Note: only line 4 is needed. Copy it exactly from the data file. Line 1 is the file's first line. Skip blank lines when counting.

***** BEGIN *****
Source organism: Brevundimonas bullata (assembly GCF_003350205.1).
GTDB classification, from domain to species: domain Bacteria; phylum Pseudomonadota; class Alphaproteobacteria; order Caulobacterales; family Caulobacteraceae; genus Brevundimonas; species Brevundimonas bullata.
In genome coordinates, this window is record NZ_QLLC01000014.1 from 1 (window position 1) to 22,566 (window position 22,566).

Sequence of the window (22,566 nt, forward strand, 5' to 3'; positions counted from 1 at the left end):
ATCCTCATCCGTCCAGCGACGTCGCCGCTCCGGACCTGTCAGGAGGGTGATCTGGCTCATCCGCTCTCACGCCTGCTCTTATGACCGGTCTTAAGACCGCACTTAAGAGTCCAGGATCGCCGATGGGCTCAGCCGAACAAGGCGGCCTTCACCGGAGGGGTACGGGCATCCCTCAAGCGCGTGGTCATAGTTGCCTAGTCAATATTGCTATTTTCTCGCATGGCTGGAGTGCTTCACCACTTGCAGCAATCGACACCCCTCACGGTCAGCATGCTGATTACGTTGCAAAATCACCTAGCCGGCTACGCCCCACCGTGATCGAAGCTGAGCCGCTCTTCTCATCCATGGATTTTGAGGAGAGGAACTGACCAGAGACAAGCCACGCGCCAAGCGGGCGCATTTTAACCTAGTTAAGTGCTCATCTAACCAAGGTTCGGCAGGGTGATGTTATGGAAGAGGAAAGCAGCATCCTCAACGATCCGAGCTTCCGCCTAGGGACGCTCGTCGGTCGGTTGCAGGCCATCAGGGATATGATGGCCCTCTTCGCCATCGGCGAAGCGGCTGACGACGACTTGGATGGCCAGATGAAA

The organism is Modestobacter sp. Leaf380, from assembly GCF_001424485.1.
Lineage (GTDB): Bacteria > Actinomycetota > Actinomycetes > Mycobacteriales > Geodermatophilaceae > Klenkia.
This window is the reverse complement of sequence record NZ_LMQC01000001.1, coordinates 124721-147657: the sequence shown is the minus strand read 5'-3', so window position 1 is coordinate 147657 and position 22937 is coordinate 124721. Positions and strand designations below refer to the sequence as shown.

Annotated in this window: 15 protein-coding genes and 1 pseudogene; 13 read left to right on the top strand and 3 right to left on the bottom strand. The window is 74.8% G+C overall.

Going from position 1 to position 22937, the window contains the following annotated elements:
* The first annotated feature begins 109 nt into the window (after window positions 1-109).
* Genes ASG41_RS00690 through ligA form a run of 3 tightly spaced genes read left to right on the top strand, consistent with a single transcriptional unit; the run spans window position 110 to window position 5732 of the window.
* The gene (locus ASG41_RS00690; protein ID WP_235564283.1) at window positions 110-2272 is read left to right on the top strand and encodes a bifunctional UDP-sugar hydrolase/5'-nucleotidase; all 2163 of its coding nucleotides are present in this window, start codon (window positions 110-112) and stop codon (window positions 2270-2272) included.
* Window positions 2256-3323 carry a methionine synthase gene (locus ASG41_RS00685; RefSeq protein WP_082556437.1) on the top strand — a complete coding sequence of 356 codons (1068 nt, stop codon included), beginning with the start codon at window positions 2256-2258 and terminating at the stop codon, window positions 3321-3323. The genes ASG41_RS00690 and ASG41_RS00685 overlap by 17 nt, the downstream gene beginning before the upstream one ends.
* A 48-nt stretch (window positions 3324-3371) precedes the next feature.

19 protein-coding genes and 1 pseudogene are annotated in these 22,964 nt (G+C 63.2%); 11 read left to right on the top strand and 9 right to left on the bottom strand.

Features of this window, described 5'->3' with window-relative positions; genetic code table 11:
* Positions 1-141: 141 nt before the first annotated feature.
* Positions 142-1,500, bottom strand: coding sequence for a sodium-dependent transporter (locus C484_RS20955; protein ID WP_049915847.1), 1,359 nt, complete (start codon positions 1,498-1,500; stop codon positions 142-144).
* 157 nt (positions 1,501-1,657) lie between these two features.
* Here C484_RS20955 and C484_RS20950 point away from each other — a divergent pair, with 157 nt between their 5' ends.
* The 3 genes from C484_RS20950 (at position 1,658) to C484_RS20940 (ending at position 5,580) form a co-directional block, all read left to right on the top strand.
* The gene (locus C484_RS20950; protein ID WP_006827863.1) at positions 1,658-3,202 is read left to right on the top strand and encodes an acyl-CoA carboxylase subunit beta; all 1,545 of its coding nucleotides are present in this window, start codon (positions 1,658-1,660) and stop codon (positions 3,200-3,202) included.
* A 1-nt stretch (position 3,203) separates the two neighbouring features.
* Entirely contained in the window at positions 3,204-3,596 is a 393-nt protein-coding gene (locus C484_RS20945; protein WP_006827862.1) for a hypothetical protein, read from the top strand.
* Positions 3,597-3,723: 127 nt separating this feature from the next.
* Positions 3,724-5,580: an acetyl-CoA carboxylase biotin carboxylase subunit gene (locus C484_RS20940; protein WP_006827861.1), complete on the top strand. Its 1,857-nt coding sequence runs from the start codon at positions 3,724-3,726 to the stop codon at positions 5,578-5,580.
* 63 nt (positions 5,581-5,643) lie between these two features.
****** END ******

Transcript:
Sequence of the window (22,566 nt, forward strand, 5' to 3'; positions counted from 1 at the left end):